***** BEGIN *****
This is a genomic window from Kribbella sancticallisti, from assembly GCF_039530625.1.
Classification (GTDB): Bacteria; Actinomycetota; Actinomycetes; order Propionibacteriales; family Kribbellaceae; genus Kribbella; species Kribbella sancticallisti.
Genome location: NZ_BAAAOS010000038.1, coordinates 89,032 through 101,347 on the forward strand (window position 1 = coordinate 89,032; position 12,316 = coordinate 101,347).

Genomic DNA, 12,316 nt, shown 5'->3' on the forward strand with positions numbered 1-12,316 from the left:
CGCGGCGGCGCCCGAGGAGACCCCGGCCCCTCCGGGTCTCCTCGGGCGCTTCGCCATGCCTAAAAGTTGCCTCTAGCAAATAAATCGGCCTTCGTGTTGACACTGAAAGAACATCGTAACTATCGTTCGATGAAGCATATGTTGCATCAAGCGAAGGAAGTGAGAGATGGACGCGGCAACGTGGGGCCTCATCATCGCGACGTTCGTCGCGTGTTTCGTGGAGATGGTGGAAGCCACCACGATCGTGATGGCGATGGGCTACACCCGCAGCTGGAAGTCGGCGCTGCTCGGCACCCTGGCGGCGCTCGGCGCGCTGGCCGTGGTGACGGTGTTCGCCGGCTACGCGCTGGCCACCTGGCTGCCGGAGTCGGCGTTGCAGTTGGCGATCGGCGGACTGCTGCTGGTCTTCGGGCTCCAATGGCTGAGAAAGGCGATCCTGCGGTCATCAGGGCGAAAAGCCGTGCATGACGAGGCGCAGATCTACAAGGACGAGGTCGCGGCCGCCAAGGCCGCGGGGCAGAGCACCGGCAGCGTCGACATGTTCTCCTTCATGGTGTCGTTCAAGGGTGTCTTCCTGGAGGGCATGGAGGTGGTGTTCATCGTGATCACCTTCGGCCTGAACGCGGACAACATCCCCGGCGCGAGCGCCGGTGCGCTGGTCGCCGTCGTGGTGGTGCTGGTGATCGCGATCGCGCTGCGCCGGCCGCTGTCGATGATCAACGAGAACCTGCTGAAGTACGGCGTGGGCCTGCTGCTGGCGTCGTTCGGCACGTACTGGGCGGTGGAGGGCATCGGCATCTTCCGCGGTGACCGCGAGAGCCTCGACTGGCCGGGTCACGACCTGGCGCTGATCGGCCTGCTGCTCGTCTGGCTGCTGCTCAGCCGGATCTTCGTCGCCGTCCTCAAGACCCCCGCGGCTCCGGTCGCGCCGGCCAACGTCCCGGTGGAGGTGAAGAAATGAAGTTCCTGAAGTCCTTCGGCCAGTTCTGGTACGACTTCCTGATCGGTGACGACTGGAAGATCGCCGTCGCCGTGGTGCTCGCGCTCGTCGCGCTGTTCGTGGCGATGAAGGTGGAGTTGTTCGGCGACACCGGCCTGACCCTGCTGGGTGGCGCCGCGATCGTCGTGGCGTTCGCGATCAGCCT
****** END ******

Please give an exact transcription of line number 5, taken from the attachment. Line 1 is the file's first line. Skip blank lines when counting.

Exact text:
CGCGGCGGCGCCCGAGGAGACCCCGGCCCCTCCGGGTCTCCTCGGGCGCTTCGCCATGCCTAAAAGTTGCCTCTAGCAAATAAATCGGCCTTCGTGTTGACACTGAAAGAACATCGTAACTATCGTTCGATGAAGCATATGTTGCATCAAGCGAAGGAAGTGAGAGATGGACGCGGCAACGTGGGGCCTCATCATCGCGACGTTCGTCGCGTGTTTCGTGGAGATGGTGGAAGCCACCACGATCGTGATGGCGATGGGCTACACCCGCAGCTGGAAGTCGGCGCTGCTCGGCACCCTGGCGGCGCTCGGCGCGCTGGCCGTGGTGACGGTGTTCGCCGGCTACGCGCTGGCCACCTGGCTGCCGGAGTCGGCGTTGCAGTTGGCGATCGGCGGACTGCTGCTGGTCTTCGGGCTCCAATGGCTGAGAAAGGCGATCCTGCGGTCATCAGGGCGAAAAGCCGTGCATGACGAGGCGCAGATCTACAAGGACGAGGTCGCGGCCGCCAAGGCCGCGGGGCAGAGCACCGGCAGCGTCGACATGTTCTCCTTCATGGTGTCGTTCAAGGGTGTCTTCCTGGAGGGCATGGAGGTGGTGTTCATCGTGATCACCTTCGGCCTGAACGCGGACAACATCCCCGGCGCGAGCGCCGGTGCGCTGGTCGCCGTCGTGGTGGTGCTGGTGATCGCGATCGCGCTGCGCCGGCCGCTGTCGATGATCAACGAGAACCTGCTGAAGTACGGCGTGGGCCTGCTGCTGGCGTCGTTCGGCACGTACTGGGCGGTGGAGGGCATCGGCATCTTCCGCGGTGACCGCGAGAGCCTCGACTGGCCGGGTCACGACCTGGCGCTGATCGGCCTGCTGCTCGTCTGGCTGCTGCTCAGCCGGATCTTCGTCGCCGTCCTCAAGACCCCCGCGGCTCCGGTCGCGCCGGCCAACGTCCCGGTGGAGGTGAAGAAATGAAGTTCCTGAAGTCCTTCGGCCAGTTCTGGTACGACTTCCTGATCGGTGACGACTGGAAGATCGCCGTCGCCGTGGTGCTCGCGCTCGTCGCGCTGTTCGTGGCGATGAAGGTGGAGTTGTTCGGCGACACCGGCCTGACCCTGCTGGGTGGCGCCGCGATCGTCGTGGCGTTCGCGATCAGCCT